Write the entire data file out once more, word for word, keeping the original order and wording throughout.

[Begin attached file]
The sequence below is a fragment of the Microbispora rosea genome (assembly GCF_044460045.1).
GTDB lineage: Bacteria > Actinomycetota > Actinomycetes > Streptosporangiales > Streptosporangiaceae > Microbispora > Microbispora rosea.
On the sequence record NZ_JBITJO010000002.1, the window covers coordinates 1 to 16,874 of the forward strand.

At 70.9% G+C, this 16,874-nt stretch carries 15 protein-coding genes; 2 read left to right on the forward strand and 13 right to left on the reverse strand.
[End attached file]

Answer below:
The sequence below is a fragment of the Microbispora rosea genome (assembly GCF_044460045.1).
GTDB lineage: Bacteria > Actinomycetota > Actinomycetes > Streptosporangiales > Streptosporangiaceae > Microbispora > Microbispora rosea.
On the sequence record NZ_JBITJO010000002.1, the window covers coordinates 1 to 16,874 of the forward strand.

At 70.9% G+C, this 16,874-nt stretch carries 15 protein-coding genes; 2 read left to right on the forward strand and 13 right to left on the reverse strand.